Delirium

Also known as acute brain syndrome, Delirium affects at least one in ten hospitalized patients, and is a common part of many terminal illnesses.

Delirium is sudden, severe confusion and rapid changes in brain function that happen with physical or mental illness. Because it involves a quick change between mental states, someone who suffers from delirium may jump from lethargy to agitation almost instantaneously.

Delirium is a type of disorder that is often characterized by confusion, disorientation, inattentiveness, illusions and hallucinations. In some cases delirium is the result from nervous system over activity. The delirious patient will often exhibits a reduced awareness of and responsiveness to the environment.

Causes of Delirium

Delirium is most often caused by physical or mental illness and is usually temporary and reversible. There are many disorders that cause delirium, including conditions or substances that deprive the brain of oxygen. Other causes include alcohol or sedative withdrawal, drug abuse, body chemical disturbances, infections, pneumonia, stroke, poisons and surgery.

The most often cause of delirium are metabolic disorders, accounting for 20-40% of all cases. This type of delirium is called metabolic encephalopathy and it usually results from organ failure. Severe dehydration and vitamin deficiencies are more mild cases but can also cause delirium. Drug abuse is responsible for up to 20% of delirium cases that result from drug overdose, side effects or drugs that are meant to cause a state of euphoria.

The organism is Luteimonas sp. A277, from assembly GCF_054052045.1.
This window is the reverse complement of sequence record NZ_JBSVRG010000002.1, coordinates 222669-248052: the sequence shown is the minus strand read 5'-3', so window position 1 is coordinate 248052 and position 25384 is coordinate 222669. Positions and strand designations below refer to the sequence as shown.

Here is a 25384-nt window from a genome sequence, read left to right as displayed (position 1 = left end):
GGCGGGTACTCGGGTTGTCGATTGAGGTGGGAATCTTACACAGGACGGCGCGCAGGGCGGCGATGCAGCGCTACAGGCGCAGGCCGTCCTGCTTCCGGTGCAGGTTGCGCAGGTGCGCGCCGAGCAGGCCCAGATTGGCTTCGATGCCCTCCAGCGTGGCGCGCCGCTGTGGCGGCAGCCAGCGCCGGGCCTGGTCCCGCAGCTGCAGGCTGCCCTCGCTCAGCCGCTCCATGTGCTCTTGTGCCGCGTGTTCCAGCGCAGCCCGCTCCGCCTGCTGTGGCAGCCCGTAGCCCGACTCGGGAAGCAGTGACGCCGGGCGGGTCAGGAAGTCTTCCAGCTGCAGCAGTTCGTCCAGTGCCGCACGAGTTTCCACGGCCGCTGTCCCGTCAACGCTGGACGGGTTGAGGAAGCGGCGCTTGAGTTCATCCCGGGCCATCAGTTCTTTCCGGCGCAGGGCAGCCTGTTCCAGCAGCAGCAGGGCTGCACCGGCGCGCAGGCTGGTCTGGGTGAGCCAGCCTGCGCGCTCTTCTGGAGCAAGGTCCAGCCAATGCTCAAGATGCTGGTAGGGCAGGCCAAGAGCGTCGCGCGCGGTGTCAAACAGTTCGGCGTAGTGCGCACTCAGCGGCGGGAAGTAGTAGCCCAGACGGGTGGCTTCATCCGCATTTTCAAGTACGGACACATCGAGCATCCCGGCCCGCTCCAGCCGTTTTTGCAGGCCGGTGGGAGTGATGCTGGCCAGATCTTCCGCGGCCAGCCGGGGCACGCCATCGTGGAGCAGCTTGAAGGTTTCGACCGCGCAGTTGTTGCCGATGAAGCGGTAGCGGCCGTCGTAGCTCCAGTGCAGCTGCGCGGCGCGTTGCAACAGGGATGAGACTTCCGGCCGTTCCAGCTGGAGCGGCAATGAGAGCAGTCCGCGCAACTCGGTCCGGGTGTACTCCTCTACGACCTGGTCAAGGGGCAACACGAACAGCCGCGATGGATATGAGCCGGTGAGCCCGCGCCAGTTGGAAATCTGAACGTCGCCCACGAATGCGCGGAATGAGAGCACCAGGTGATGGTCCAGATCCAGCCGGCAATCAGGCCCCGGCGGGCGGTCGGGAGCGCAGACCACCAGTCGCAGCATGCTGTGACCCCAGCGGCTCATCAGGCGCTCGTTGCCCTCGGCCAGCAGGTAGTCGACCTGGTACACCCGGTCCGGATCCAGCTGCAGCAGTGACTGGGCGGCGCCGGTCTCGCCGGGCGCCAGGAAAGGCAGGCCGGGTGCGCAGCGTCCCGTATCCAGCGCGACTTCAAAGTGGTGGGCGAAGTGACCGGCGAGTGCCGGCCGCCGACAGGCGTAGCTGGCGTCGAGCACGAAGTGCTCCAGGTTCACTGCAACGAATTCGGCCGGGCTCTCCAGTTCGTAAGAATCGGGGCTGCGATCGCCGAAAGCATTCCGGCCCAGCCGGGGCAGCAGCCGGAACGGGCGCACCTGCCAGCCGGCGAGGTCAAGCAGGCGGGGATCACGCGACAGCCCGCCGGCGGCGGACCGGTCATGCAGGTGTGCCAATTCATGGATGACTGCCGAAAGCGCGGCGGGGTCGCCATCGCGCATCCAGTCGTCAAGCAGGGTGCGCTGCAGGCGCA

Symptoms of Delirium

Signs and symptoms of delirium usually appear in a short period of time and often fluctuate throughout the day. The primary signs and symptoms of delirium include the following factors:

  • Changes in sleep pattern
  • Emotional changes
  • Changes in perception
  • Decrease in short-term memory
  • Problems concentrating
  • Inability to stop speech or behavior
  • Incontinence

Diagnosis

There are many tests and exams that may be performed to determine whether or not a person has delirium. An exam of the nervous system, tests of feeling and cognitive tests are often done. Motor function tests, CT scans, MRI scans, X-rays and blood level tests may also be required to successfully diagnose delirium.

Treatment of Delirium

Treatment of delirium will begin with recognizing the underlying cause and managing the symptoms. The goal of treatment is to control or reverse the cause of the symptoms. Sedatives or antipsychotic drugs may be necessary to reduce anxiety, hallucinations and delusions. If these drugs are given, the patient will most likely be in the hospital under close supervision due to the side effects the drugs may have. However, the most common approach to treating delirium is to find the cause and directly treat the cause. Identifying the cause will include a series of tests, including tests for disease. Identifying the cause will also allow the patient to live the life before he or she was delirious.

If you know someone who has delirium and has not seen a doctor, you should take him or her to the doctor immediately; there could be an underlying cause that needs immediate help.

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